Nov. 30, 2012
By Matt Winkeljohn
– The idea going in last week was that Georgia Tech was going to have to score a bunch of points, and hope for a few stops at Georgia.
It may be a little different tonight in Charlotte when the Yellow Jackets play Florida State for the ACC Championship (8 p.m., ESPN). The Seminoles (10-2) have one of the top defenses in the nation, statistically, despite being gouged last Saturday by Florida.
FSU’s offense is a little more limited than Georgia’s, so the Jackets may not need 40-plus points – although head coach Paul Johnson will take ’em if his guys can get ’em.
Here’s a new idea: the Jackets will be properly amped to play this time – on both sides of the ball, and on special teams. They didn’t look that part in Athens.
Wes Durham asked sophomore inside linebacker Quayshawn Nealy about that the other day. You can see the interview here, where Wes phrased the question in a roundabout way by asking what the Jackets could take from the Georgia game and apply tonight.
“I just take that right off the bat we need to start better. We came out flat … [Georgia] played with that swagger that we had the previous couple games,” Nealy said. “We need to get better as a whole this week as far as coming out and fighting.”
As Johnson said earlier this week, on offense the Jackets are going to do what they do – run the ball first and foremost. The ‘Noles are just about equally effective slowing the run and the pass (statistically), but their pass rush might make throwing the ball that much more daunting than usual.
On defense, where Nealy works as the Jackets’ third-leading tackler (with 68 combined tackles and assists to trail safety Isaiah Johnson’s 82 and Jemea Thomas’ 74), Tech simply has to be more physical than last week.
There were examples of that as the Jackets won their final four ACC games, especially in the second half against Duke.
Durham, though, asked Nealy if getting amped up so many weeks in a row – as the Jackets had to in order to win their final four ACC games – takes a toll and makes it difficult to summon that buzz again. Was that part of what happened in Athens?
“It wears and tears on your body,” Nealy told Wes. “It definitely is a struggle on your mind, too.”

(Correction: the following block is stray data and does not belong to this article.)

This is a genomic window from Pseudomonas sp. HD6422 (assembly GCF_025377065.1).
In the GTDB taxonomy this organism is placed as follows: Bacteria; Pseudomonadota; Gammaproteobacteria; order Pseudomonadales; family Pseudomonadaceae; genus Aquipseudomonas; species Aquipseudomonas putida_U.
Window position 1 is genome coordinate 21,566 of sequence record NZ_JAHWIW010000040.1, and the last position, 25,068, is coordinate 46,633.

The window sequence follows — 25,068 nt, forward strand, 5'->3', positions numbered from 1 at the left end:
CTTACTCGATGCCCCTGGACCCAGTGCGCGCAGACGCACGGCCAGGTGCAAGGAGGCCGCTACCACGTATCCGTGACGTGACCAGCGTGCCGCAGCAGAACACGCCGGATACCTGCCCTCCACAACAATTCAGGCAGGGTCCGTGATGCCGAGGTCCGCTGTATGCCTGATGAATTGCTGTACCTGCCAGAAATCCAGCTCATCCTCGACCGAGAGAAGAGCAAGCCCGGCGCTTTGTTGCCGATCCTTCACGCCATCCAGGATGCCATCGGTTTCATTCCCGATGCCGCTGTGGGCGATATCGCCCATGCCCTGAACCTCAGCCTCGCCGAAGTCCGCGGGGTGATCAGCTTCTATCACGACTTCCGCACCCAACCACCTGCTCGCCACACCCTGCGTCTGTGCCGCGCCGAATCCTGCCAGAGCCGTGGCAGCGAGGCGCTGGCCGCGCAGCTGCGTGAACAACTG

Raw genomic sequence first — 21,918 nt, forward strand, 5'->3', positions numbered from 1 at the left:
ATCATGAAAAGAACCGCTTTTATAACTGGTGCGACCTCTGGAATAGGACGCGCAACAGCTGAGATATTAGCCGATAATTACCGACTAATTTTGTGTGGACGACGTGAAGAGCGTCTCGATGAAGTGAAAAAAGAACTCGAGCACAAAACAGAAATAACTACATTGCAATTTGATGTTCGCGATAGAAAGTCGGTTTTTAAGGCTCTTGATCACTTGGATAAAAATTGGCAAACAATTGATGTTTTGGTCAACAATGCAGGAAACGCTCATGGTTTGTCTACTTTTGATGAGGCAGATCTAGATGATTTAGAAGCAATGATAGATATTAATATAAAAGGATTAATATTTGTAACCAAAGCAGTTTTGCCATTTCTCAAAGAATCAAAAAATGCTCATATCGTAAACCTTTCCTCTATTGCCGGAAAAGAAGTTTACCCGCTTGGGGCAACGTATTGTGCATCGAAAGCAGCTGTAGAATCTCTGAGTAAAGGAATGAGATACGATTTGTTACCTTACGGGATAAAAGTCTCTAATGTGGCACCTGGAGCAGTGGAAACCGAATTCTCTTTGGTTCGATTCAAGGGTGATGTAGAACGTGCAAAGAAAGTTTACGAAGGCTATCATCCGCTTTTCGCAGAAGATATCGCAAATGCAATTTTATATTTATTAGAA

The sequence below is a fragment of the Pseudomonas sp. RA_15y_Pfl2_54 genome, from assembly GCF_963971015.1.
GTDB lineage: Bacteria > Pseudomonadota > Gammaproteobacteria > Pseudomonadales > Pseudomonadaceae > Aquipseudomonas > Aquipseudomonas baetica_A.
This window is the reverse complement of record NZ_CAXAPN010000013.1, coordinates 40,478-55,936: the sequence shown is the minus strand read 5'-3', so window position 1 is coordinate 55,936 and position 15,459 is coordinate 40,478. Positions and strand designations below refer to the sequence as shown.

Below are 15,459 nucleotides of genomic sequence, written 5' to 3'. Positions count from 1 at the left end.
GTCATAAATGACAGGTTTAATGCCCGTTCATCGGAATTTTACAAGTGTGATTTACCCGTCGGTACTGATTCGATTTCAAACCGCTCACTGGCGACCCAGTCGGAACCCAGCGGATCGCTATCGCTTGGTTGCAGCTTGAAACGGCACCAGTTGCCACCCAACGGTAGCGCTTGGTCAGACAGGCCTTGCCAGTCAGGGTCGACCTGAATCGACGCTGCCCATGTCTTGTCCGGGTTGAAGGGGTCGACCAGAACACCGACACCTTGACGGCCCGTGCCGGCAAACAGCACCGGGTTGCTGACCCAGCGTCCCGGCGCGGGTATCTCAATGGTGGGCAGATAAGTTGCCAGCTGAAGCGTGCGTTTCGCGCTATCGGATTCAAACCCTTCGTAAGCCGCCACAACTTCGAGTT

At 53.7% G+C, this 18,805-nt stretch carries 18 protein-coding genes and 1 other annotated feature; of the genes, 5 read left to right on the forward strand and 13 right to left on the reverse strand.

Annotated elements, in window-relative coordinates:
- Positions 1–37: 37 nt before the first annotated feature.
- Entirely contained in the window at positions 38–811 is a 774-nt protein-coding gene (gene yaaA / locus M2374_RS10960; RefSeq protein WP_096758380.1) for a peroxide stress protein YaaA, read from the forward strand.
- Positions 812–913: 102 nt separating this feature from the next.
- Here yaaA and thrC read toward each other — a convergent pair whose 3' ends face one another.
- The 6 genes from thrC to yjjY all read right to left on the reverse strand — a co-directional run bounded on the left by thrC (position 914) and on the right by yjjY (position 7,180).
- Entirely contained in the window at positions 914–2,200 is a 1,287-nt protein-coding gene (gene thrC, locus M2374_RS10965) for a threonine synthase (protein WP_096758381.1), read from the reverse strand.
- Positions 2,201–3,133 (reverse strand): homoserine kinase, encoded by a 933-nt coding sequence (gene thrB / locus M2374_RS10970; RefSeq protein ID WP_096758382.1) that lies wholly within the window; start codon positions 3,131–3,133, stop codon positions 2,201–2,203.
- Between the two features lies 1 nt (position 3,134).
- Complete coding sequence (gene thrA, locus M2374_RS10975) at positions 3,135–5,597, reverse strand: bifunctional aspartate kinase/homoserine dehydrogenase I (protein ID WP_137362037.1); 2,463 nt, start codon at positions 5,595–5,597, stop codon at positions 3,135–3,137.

Interim defensive coordinator Charles Kelly and the defensive staff and players have their work cut out.
The ‘Noles have plenty of athletes on the offensive side of the ball, too, and they’re a bit more multiple than Georgia. Senior quarterback E.J. Manuel runs the ball just enough (235 yards, three touchdowns) to keep a defense like Tech from pinning its ears back and boat-racing him on passing downs.
Manuel has completed 67.4 percent of his passes for just a smidgen under 3,000 yards with 22 touchdown passes and nine interceptions. He has a good idea what he’s doing, and he has six receivers with 21 or more receptions. Manuel spreads it around, and FSU uses a tight end.
“They probably mix more personnel groupings than Georgia does,” Kelly said. “We’ve got to find ways to get pressure on the quarterback. We can’t let him sit back there and have his way.”
Tech will not have failed if they don’t sack Manuel a bunch of times, but if the Jackets cannot “affect” him, as Kelly likes to say, there will be problems.
Scheme aside, Nealy knows there is a baseline to all of this that is at least as important as any game plan. You can use several words: emotion, focus, passion, resilience.
The Jackets have to get after it. They did not last week.
“Just go out there and play hard, play with your all,” Nealy said when Durham asked how to do what needs to be done. “Know that your teammate has your back. Whatever you’re going through, he’s going through as well.
“You don’t want to let down your teammates. You don’t want to come in here Monday and look at film and know that he’s battling his butt off and you let him down. It builds that power that we had the last three games. I don’t know what happened last week.”
Nevermind last week. Just play like banshees. Comments to email@example.com.